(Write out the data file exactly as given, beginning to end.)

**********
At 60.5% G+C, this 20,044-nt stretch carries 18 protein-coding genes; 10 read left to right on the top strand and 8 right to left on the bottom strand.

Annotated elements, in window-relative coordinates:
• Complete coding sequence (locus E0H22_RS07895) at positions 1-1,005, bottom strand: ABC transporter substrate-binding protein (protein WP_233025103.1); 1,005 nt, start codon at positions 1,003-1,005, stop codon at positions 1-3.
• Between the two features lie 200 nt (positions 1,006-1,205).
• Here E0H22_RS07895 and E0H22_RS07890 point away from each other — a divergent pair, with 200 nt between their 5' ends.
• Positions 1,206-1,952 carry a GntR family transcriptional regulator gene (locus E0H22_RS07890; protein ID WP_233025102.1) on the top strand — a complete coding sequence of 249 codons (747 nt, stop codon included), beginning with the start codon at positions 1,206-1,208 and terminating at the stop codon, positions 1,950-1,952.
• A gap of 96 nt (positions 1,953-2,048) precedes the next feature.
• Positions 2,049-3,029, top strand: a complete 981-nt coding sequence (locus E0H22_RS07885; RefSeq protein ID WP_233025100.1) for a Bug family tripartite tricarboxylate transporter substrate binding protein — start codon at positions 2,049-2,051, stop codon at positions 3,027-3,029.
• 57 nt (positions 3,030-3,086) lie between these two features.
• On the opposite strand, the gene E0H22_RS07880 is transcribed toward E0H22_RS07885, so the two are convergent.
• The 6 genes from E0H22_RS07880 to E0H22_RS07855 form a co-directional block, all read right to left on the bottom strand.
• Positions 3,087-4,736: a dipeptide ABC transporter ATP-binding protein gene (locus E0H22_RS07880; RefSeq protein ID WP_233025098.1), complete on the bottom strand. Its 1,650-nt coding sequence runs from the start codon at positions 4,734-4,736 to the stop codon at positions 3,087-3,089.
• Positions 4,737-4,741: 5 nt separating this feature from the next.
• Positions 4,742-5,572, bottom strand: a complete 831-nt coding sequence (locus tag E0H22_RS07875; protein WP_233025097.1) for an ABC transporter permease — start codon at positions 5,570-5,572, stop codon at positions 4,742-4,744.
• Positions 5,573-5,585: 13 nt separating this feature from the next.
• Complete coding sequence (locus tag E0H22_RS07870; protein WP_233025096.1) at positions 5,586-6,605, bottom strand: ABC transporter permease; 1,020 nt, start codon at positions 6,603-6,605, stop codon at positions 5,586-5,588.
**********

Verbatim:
At 60.5% G+C, this 20,044-nt stretch carries 18 protein-coding genes; 10 read left to right on the top strand and 8 right to left on the bottom strand.

Annotated elements, in window-relative coordinates:
• Complete coding sequence (locus E0H22_RS07895) at positions 1-1,005, bottom strand: ABC transporter substrate-binding protein (protein WP_233025103.1); 1,005 nt, start codon at positions 1,003-1,005, stop codon at positions 1-3.
• Between the two features lie 200 nt (positions 1,006-1,205).
• Here E0H22_RS07895 and E0H22_RS07890 point away from each other — a divergent pair, with 200 nt between their 5' ends.
• Positions 1,206-1,952 carry a GntR family transcriptional regulator gene (locus E0H22_RS07890; protein ID WP_233025102.1) on the top strand — a complete coding sequence of 249 codons (747 nt, stop codon included), beginning with the start codon at positions 1,206-1,208 and terminating at the stop codon, positions 1,950-1,952.
• A gap of 96 nt (positions 1,953-2,048) precedes the next feature.
• Positions 2,049-3,029, top strand: a complete 981-nt coding sequence (locus E0H22_RS07885; RefSeq protein ID WP_233025100.1) for a Bug family tripartite tricarboxylate transporter substrate binding protein — start codon at positions 2,049-2,051, stop codon at positions 3,027-3,029.
• 57 nt (positions 3,030-3,086) lie between these two features.
• On the opposite strand, the gene E0H22_RS07880 is transcribed toward E0H22_RS07885, so the two are convergent.
• The 6 genes from E0H22_RS07880 to E0H22_RS07855 form a co-directional block, all read right to left on the bottom strand.
• Positions 3,087-4,736: a dipeptide ABC transporter ATP-binding protein gene (locus E0H22_RS07880; RefSeq protein ID WP_233025098.1), complete on the bottom strand. Its 1,650-nt coding sequence runs from the start codon at positions 4,734-4,736 to the stop codon at positions 3,087-3,089.
• Positions 4,737-4,741: 5 nt separating this feature from the next.
• Positions 4,742-5,572, bottom strand: a complete 831-nt coding sequence (locus tag E0H22_RS07875; protein WP_233025097.1) for an ABC transporter permease — start codon at positions 5,570-5,572, stop codon at positions 4,742-4,744.
• Positions 5,573-5,585: 13 nt separating this feature from the next.
• Complete coding sequence (locus tag E0H22_RS07870; protein WP_233025096.1) at positions 5,586-6,605, bottom strand: ABC transporter permease; 1,020 nt, start codon at positions 6,603-6,605, stop codon at positions 5,586-5,588.